WARRENSBURG, Mo. (Oct. 16, 2020) – Did you know you can have flu and COVID-19 at the same time? According to the Centers for Disease Control and Prevention (CDC), it is possible to be sick with both viruses, and the CDC encourages everyone to get a flu vaccine to help reduce the risk of catching the flu.
The first step in prevention from the flu is a yearly flu vaccine. Anyone 6 months or older should get an annual vaccine to help protect themselves. It is not only important to reduce the risk of catching the flu, but can also help conserve potentially scarce health care resources.
Johnson County Community Health Services (JCCHS) is bringing a Flu Vaccination Clinic to different locations throughout Johnson County and encourages community members to get a flu shot.
JCCHS will be in the following locations:
- Holden, Mo. – Wednesday, November 4 from 9 a.m. to noon, in the Holden Community Activity Center located at 100 S. Market Street in Holden.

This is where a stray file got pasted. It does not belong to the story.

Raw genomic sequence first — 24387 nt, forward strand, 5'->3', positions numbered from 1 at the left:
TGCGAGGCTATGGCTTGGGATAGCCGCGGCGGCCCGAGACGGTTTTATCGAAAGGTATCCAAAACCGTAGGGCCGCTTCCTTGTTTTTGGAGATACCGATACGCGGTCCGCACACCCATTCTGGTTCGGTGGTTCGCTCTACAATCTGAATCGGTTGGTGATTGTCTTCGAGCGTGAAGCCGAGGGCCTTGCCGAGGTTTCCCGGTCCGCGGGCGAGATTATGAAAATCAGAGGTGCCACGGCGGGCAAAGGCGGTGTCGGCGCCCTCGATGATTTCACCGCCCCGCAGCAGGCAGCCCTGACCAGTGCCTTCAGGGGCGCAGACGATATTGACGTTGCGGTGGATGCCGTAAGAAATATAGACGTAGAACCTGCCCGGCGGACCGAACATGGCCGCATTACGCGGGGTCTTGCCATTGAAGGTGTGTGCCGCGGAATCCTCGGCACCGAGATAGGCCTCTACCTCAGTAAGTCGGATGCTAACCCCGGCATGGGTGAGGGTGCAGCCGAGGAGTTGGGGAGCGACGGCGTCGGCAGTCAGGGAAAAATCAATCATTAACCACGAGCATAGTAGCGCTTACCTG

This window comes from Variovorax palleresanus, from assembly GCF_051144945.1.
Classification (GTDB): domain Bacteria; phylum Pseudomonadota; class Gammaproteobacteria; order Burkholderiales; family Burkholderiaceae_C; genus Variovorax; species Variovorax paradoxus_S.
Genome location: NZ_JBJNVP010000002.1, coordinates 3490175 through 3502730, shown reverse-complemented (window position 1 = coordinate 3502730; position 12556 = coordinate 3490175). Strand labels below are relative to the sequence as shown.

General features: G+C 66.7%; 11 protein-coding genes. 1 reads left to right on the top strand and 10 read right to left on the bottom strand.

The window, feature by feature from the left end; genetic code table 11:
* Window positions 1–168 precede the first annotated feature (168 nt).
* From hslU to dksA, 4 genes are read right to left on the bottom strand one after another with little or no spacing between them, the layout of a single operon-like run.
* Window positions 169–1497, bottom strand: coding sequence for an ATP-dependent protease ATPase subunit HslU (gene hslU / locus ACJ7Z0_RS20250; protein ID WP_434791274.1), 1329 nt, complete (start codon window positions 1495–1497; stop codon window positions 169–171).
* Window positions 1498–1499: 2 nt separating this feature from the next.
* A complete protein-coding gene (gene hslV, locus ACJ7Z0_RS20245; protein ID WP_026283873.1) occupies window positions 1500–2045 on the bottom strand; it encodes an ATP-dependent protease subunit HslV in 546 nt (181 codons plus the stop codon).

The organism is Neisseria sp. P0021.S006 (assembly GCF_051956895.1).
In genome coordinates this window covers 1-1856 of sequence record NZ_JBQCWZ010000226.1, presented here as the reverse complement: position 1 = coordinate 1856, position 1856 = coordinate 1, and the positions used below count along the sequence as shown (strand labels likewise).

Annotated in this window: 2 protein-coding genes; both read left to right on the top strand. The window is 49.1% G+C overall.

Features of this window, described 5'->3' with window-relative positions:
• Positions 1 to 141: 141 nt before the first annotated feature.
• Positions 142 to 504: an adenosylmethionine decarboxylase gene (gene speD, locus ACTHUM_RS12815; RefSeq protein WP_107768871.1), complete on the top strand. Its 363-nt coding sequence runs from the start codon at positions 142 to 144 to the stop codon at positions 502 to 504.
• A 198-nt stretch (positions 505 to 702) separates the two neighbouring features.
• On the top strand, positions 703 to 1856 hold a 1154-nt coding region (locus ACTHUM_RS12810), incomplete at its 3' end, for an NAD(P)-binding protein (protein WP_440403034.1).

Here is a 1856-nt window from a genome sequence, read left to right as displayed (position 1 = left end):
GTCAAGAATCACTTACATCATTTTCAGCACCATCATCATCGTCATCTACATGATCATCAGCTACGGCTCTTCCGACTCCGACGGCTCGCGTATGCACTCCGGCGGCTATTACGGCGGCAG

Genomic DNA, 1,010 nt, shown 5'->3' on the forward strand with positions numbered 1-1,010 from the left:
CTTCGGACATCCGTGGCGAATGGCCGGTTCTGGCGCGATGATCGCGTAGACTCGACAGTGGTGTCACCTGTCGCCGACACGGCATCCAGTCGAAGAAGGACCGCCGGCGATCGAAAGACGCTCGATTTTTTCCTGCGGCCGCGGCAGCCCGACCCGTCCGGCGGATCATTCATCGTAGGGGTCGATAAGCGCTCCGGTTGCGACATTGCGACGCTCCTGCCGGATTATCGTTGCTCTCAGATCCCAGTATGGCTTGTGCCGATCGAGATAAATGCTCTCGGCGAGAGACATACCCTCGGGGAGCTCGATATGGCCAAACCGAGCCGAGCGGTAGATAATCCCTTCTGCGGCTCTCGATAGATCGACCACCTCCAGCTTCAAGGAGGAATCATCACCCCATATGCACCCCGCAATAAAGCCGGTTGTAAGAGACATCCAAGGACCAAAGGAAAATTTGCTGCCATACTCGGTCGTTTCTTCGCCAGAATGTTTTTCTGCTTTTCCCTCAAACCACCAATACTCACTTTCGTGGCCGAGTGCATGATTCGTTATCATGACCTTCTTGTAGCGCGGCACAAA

- Knob Noster, Mo. – Thursday, November 5 from 9 a.m. to noon, in the Jubilation Center located at 110 E. Wimer Street in Knob Noster.
- Warrensburg, Mo. – Friday, November 13 from 9 a.m. to noon, in the Northside Christian Church located at 500 N. Ridgeview Drive in Warrensburg.
Anyone interested is welcome to stop by between the posted hours, no appointment necessary. Flu shots are free to those who qualify. Please bring your insurance card with you, and JCCHS staff will bill your private insurance. Anyone who does not have insurance will still receive a flu vaccine with no out-of-pocket cost.
The CDC states the key reasons for getting a flu vaccine. These include:
- Every year, flu vaccination prevents illnesses, medical visits, hospitalizations, and deaths.
- Flu vaccination also is an important preventive tool for people with chronic health conditions. For example flu vaccination has been associated with lower rates of some cardiac events among in people with heart disease.
- Vaccinating pregnant women helps protect them from flu illness and hospitalization, and also has been shown to help protect the baby from flu infection for several months after birth, before the baby can be vaccinated.
- A 2017 study showed that flu vaccine can be life-saving in children.
- While some people who get vaccinated still get sick, flu vaccination has been shown in several studies to reduce severity of illness.
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